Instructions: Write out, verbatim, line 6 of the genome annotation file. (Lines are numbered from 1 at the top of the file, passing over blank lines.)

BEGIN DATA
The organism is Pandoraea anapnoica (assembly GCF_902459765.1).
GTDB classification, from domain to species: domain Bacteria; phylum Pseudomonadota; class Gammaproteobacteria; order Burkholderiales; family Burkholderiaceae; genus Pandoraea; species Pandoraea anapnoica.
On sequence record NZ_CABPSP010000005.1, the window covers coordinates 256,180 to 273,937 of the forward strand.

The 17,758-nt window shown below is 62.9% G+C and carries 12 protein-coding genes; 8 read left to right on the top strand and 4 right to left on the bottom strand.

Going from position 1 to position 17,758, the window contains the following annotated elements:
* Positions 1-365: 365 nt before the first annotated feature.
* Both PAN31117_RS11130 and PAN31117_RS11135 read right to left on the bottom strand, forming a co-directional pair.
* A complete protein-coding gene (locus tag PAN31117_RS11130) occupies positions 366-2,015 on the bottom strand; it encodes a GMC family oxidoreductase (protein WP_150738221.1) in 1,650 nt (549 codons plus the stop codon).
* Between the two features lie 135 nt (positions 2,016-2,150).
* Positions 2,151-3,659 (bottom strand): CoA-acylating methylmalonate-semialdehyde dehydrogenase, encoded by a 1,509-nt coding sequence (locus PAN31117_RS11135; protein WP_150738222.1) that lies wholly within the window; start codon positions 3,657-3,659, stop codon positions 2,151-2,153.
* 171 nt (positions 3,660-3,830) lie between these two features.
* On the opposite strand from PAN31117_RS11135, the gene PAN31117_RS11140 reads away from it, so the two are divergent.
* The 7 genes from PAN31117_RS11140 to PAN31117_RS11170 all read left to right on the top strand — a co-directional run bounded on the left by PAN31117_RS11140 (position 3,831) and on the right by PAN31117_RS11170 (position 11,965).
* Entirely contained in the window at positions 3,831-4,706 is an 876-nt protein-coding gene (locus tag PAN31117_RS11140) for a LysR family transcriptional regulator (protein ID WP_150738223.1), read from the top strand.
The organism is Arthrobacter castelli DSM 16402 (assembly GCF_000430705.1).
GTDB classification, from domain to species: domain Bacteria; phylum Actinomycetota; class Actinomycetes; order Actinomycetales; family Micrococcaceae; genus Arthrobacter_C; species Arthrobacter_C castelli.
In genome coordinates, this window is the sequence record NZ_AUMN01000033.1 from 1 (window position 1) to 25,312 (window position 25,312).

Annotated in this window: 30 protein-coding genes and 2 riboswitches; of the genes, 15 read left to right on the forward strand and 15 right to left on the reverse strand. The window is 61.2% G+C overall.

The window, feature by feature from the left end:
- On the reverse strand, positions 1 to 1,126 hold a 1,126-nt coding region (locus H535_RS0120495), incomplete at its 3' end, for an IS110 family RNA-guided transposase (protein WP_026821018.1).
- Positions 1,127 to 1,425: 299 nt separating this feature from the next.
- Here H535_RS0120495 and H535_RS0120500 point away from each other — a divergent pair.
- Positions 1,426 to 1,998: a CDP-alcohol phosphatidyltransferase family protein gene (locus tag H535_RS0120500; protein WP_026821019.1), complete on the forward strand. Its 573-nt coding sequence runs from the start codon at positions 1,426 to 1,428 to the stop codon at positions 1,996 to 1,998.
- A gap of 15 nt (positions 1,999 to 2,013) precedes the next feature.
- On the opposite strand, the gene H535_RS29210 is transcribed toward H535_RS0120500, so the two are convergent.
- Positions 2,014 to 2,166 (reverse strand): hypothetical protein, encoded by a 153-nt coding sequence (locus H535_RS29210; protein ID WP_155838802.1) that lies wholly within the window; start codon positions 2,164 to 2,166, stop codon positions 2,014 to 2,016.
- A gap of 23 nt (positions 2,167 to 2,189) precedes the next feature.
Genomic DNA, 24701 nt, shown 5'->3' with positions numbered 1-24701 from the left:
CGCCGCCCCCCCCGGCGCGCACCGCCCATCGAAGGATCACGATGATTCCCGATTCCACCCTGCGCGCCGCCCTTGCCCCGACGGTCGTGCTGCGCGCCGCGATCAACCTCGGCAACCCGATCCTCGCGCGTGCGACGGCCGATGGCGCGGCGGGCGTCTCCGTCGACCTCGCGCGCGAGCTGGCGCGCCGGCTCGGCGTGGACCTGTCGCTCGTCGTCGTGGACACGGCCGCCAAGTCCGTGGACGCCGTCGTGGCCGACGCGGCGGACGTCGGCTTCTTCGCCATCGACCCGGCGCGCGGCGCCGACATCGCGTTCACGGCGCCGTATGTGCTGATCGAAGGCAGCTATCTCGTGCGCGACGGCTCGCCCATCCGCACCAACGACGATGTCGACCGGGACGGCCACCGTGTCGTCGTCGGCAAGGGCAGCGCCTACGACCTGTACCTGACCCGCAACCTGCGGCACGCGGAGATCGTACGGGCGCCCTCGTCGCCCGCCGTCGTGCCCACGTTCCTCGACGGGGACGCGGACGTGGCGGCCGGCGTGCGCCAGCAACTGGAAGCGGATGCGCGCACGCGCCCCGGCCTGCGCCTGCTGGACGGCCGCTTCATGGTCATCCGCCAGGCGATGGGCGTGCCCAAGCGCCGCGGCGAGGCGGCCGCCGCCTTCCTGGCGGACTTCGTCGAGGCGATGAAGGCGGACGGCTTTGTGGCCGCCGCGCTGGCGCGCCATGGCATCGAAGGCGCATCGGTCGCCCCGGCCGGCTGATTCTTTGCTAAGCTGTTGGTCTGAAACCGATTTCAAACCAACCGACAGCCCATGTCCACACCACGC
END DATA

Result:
* Positions 1-365: 365 nt before the first annotated feature.